My saw is a Taiwan knock-off of a Delta contractor saw to which I retrofitted a Delta T2 fence. It came with 2 cast iron wings. The holes in the wings did not line up with the holes in the angle iron rails, so I didn’t bolt the angle iron to the wings, so the fence rails are only supported with the bolts in the main table. After several years of use I haven’t had any problems. I added a shop built extension table to the right side made from plywood and aluminum angles bolted to the fence rail. I made sure that there was some slop in the holes of the aluminum to minimize any bending stress on the rails, however with the rails being made out of 1/4 inch steel, not much is going to bend them. Therefore, in my situation the main table is supporting the fence rails, and the rails are supporting the extension table. The cast iron wings are bolted to the sides of the main table and have no mechanical connection to the fence rails.

-- Joe

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Icer

13 posts in 1728 days


#9 posted 03-22-2012 05:00 PM

Thanks for the input guys .

I understand the shimming of the rail system , must be that I’m a die maker by trade and work with tollarances of less than .002 mm all the time and .003 in so with my mind set anything over .010 in is huge . LOL

I’ll keep working on it till I’m satisfied with it . :)

Keith

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dbhost

5607 posts in 2698 days


#10 posted 03-22-2012 05:07 PM

Never thought of measuring squareness of slot to table top, just slot to blade. Not sure why it would matter all that much. FWIW, My saw uses a sliding miter table, AND slots, the slots were an add on accessory, and I have slots, and SMT aligned to the blade within .001”, and everything seems nice and tight to me…

-- My workshop blog can be found at http://daves-workshop.blogspot.com

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Kenny

260 posts in 1914 days


#11 posted 03-22-2012 05:23 PM

Wow, and I thought I was anal!

I can understand though. My dad is a machinist and he drilled precision deep into my brain for years. I have been known to go way overboard with set-ups myself, but I’ve never considered grinding the front of my table to be parallel with the miter slot. That’s what shims are for!

I wouldn’t worry about it. Shim it or adjust the fence. If you have a straight tube for the fence to ride on, your all set. You can simply shim it to get that square with the miter slot.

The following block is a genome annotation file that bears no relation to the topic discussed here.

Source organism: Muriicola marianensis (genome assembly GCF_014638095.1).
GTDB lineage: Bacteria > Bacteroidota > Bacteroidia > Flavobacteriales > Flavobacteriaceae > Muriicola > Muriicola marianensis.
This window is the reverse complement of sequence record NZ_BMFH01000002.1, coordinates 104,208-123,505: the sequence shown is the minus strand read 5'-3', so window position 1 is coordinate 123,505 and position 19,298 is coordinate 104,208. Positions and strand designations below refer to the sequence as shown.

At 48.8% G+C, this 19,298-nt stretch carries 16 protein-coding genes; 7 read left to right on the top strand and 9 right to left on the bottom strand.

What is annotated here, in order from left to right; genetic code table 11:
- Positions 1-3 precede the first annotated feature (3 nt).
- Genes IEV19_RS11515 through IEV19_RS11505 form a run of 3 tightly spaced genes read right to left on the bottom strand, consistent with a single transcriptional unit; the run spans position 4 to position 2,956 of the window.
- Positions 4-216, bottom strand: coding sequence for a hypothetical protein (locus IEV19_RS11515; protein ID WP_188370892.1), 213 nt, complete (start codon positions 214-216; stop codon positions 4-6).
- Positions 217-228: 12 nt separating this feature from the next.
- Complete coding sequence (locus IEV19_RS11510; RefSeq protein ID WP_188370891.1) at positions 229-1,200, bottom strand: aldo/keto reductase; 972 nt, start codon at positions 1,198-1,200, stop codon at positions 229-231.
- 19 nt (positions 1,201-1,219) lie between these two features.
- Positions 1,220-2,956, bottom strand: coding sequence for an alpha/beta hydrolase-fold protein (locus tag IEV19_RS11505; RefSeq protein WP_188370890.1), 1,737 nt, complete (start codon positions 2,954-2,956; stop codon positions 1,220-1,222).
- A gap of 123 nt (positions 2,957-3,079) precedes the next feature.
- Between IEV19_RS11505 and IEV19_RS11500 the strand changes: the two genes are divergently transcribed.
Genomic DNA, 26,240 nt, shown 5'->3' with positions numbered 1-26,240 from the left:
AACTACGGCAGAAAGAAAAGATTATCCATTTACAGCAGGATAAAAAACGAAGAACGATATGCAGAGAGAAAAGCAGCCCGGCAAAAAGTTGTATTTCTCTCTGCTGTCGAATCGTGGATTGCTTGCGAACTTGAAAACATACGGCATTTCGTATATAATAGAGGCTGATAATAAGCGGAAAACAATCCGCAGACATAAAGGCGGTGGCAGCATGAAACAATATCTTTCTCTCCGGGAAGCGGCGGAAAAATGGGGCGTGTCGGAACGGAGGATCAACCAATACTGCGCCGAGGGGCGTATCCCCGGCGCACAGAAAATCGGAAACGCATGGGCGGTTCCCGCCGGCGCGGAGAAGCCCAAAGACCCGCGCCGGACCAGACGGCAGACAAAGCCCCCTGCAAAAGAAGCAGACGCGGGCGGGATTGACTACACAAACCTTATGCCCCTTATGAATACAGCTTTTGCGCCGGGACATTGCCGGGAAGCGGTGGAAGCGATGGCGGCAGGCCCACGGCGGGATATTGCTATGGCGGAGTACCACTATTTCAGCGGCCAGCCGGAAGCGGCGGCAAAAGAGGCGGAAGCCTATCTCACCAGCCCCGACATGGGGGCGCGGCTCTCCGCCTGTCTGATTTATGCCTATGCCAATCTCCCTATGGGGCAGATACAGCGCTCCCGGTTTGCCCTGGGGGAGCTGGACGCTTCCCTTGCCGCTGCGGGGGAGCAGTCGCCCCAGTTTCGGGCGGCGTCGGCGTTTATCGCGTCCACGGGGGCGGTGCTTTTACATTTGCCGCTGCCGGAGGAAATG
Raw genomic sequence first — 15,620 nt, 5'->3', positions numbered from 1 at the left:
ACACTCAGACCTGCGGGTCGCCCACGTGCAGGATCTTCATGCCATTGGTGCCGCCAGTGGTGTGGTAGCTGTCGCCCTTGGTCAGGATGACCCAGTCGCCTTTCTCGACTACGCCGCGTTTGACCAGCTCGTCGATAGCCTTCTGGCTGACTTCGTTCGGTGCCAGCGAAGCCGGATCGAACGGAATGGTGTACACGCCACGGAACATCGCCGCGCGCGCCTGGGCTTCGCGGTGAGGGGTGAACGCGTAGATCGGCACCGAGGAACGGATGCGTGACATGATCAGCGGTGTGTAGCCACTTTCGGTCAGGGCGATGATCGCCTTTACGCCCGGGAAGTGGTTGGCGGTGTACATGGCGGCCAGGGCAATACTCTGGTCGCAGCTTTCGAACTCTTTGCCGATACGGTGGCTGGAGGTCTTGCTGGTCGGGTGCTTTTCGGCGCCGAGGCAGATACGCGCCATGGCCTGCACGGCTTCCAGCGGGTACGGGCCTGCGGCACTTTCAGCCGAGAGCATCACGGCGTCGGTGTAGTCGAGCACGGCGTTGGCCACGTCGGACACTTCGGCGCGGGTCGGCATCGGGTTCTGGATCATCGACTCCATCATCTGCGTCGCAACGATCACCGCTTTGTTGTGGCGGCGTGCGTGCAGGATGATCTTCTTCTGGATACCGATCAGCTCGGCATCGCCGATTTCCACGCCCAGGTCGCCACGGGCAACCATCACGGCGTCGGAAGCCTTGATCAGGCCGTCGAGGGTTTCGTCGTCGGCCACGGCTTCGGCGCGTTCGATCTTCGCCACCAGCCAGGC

Anyway, have you checked to see how straight the miter slot is milled? What if it’s not dead straight for the length of the table and your milling the faces to be square to something that itself isn’t straight?

Good luck.

-- Kenny

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Icer

13 posts in 1728 days


#12 posted 03-23-2012 12:23 AM

Hi Kenny,

Yes I did check the mitre slots and I picked the better of the two to be the master slot . LOL

I have the front to within .010 of being square so a little more grinding tomarrow and the front should be good to go for me . Then it’s to the back side of the table to see if it’s as bad as the front was .

When I’m done with squaring the table I hope I won’t have to shim very much to get my rails square . :)

Keith

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MoshupTrail

302 posts in 1947 days


#13 posted 03-23-2012 12:44 AM

Nope. There is no reason the table of the table saw needs to be square, and no reason the miter slots need to be square to front edge of the table. All that is important is that the miter slots are parallel to each other, parallel to the blade, and parallel to the fence. If the front face of the table is a little out of square it just means the fence will move closer to the blade as it goes back and forth. If we are talking less than 1/4” you’ll never notice.

To see this, draw an exaggerated picture of a table saw table. Draw it out of square on all 4 sides. Then draw two parallel miter slots and a blade slot parallel in between. Then draw a fence parallel to them. Now imagine what happens as the fence slides back and forth. Yup, it stays parallel! The tube needs to be straight though.

-- Some problems are best solved with an optimistic approach. Optimism shines a light on alternatives that are otherwise not visible.

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Moron

5032 posts in 3359 days


#14 posted 03-23-2012 12:45 AM

everything starts from “square”……..without it, the exponent of error continues to grow

-- "Good artists borrow, great artists steal”…..Picasso

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Icer

13 posts in 1728 days


#15 posted 03-24-2012 08:15 PM

Update ,

I have the front of the table(the to areas that will be the mounting ares for the nwe fence system) to within .003 in. the space between the 2 points is 30 ins. so I happy with that .

Still a bow in the center of the table of about .010 in, but I can live with that . hehe

Now to start on the back side .

This should give me a good base to mount the new fence system to as it is setup with front and rear bearings so any shimming need should be minamal .

Keith